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PLoS One 2018 Oct 3; 13(10):e0204912







The Cancer Genome Atlas (TCGA) provides a genetic characterization of more than ten thousand tumors, enabling the discovery of novel driver mutations, molecular subtypes, and enticing drug targets across many histologies. Here we investigated why some mutations are common in particular cancer types but absent in others. As an example, we observed that the gene CCDC168 has no mutations in the stomach adenocarcinoma (STAD) cohort despite its common presence in other tumor types. Surprisingly, we found that the lack of called mutations was due to a systematic insufficiency in the number of sequencing reads in the STAD and other cohorts, as opposed to differential driver biology. Using strict filtering criteria, we found similar behavior in four other genes across TCGA cohorts, with each gene exhibiting systematic sequencing depth issues affecting the ability to call mutations. We identified the culprit as the choice of exome capture kit, as kit choice was highly associated with the set of genes that have insufficient reads to call a mutation. Overall, we found that thousands of samples across all cohorts are subject to some capture kit problems. For example, for the 6353 samples using the Broad Institute's Custom capture kit there are undercalling biases for at least 4833 genes. False negative mutation calls at these genes may obscure biological similarities between tumor types and other important cancer driver effects in TCGA datasets.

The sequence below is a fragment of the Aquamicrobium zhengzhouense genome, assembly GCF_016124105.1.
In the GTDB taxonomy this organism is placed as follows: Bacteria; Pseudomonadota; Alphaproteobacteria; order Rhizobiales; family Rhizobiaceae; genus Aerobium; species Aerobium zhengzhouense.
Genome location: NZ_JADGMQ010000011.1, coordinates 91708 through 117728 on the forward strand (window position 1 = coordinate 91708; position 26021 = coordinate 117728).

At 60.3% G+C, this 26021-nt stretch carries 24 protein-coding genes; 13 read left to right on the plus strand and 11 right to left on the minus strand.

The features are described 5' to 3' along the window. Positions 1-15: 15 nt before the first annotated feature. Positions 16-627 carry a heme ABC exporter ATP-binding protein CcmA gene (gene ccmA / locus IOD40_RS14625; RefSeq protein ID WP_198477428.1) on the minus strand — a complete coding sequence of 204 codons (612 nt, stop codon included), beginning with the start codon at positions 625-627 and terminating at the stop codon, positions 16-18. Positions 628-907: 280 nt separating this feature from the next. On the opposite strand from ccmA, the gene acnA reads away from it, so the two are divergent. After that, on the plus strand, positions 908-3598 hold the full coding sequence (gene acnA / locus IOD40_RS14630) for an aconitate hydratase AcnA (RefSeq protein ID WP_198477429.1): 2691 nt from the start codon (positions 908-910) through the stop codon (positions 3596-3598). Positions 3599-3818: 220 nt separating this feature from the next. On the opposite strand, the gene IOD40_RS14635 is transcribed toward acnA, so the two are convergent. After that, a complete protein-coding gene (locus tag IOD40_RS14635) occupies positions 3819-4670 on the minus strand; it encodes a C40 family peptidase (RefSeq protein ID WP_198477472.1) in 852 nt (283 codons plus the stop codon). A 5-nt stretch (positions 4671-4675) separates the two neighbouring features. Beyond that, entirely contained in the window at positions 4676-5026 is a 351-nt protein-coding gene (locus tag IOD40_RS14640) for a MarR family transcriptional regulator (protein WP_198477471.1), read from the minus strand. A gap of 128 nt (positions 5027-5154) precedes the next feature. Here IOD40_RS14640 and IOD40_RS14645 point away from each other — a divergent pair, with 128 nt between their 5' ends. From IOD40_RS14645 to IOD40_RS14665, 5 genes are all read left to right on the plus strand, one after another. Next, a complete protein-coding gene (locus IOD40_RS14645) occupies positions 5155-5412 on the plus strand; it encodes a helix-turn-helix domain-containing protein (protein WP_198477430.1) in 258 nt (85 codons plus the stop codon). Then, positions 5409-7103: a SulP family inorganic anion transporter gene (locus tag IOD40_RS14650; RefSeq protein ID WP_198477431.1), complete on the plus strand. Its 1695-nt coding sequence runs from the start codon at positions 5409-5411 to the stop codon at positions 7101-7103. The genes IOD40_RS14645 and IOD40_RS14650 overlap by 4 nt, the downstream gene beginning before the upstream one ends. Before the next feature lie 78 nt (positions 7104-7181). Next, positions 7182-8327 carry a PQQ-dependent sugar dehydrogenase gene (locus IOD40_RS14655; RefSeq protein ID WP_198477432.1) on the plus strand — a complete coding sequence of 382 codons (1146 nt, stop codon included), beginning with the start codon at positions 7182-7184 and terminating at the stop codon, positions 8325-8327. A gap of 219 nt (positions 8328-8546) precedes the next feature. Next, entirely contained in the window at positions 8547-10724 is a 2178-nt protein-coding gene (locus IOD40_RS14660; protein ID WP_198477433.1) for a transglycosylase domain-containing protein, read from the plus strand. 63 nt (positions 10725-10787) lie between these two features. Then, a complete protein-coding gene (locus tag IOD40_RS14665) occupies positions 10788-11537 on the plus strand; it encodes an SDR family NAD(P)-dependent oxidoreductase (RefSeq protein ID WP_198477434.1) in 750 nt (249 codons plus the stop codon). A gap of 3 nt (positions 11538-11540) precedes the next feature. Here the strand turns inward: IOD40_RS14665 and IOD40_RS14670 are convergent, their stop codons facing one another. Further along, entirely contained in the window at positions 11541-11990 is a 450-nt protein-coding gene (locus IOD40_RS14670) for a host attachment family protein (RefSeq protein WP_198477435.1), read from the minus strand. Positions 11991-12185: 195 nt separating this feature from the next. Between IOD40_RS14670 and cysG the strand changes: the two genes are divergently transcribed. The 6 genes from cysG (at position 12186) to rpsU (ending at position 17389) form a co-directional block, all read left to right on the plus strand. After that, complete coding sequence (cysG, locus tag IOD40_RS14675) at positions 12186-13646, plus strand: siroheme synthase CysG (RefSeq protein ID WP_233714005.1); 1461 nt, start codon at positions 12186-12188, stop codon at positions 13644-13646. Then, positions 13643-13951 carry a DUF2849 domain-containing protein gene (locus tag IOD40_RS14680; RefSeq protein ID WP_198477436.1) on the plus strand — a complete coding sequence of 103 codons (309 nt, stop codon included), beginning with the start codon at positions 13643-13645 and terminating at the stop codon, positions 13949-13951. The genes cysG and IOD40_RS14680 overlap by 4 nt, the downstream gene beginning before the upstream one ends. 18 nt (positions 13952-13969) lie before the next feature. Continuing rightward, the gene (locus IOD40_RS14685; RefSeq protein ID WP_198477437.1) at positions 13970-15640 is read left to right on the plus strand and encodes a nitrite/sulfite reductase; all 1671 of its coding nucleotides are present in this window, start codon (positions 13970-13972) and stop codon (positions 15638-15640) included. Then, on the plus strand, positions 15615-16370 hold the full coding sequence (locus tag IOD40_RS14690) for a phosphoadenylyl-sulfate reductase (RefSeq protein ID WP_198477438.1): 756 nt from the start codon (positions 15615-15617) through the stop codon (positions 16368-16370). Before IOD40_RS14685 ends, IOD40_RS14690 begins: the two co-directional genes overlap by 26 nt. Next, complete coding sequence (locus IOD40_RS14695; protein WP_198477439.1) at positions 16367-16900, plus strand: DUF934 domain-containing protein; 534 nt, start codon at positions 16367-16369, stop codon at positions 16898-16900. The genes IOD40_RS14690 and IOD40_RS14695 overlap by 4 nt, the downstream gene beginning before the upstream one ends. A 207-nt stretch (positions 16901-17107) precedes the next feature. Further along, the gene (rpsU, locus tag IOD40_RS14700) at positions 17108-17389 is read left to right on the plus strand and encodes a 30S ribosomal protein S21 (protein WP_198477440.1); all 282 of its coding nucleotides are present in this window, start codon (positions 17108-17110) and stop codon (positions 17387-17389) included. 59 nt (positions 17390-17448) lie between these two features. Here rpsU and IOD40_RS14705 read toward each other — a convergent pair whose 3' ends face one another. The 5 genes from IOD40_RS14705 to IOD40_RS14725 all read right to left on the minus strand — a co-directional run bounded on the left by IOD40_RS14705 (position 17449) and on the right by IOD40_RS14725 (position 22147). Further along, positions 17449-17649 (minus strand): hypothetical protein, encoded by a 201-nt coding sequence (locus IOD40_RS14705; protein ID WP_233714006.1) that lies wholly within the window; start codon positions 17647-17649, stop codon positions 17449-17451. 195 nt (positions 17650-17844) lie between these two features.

Open access under Creative Commons Attribution (CC BY) license (Creative Commons Attribution 4.0 International License).